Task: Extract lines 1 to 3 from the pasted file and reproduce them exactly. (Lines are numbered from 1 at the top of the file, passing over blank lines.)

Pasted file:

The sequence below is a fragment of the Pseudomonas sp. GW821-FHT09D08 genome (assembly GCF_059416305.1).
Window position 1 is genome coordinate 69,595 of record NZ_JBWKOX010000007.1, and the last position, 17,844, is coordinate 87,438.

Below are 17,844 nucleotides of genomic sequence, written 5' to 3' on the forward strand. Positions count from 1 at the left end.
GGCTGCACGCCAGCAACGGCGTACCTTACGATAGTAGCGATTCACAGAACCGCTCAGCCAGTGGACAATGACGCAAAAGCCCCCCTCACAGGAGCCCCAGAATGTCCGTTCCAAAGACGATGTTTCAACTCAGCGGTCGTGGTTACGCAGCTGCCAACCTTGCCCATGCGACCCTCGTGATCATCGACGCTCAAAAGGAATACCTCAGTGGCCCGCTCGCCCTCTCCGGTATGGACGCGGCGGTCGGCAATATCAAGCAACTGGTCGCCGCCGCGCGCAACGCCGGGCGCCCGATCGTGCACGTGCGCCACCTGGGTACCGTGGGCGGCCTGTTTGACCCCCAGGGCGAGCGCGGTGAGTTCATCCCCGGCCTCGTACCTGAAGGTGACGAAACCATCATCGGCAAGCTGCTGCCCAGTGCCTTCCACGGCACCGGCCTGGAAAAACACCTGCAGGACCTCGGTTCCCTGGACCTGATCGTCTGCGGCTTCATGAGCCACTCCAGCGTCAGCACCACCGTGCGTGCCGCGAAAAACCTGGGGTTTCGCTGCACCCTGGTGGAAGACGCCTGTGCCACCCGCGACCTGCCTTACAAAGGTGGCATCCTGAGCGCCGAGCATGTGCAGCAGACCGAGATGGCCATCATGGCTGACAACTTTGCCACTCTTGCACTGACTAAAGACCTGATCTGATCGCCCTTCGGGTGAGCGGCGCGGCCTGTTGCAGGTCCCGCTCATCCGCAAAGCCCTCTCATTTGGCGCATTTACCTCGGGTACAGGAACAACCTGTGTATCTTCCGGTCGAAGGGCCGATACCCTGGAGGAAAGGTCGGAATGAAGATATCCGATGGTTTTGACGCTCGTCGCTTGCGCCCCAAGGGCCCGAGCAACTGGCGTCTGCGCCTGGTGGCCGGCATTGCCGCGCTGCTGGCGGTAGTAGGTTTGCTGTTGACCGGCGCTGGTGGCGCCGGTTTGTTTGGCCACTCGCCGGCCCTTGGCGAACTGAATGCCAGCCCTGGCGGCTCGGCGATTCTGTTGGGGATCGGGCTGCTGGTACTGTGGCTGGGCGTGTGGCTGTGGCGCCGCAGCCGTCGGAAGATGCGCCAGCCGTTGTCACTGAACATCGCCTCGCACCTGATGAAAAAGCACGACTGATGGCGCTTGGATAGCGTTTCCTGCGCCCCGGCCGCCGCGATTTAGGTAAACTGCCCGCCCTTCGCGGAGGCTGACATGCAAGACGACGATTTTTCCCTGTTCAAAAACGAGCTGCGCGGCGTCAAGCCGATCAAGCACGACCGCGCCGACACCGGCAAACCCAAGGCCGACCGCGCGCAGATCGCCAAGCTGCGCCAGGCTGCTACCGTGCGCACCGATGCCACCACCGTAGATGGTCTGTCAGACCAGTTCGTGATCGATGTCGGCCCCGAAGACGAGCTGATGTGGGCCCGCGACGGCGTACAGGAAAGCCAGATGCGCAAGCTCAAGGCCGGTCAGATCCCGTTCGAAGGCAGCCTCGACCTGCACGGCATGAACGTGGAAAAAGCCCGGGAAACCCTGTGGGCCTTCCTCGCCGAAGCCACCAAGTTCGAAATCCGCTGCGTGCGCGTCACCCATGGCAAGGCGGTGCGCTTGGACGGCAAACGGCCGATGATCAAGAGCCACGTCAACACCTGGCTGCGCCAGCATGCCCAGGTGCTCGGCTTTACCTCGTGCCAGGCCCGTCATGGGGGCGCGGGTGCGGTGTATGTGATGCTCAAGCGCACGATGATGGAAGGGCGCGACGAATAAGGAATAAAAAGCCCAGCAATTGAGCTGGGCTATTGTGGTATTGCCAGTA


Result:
The sequence below is a fragment of the Pseudomonas sp. GW821-FHT09D08 genome (assembly GCF_059416305.1).
Window position 1 is genome coordinate 69,595 of record NZ_JBWKOX010000007.1, and the last position, 17,844, is coordinate 87,438.

Below are 17,844 nucleotides of genomic sequence, written 5' to 3' on the forward strand. Positions count from 1 at the left end.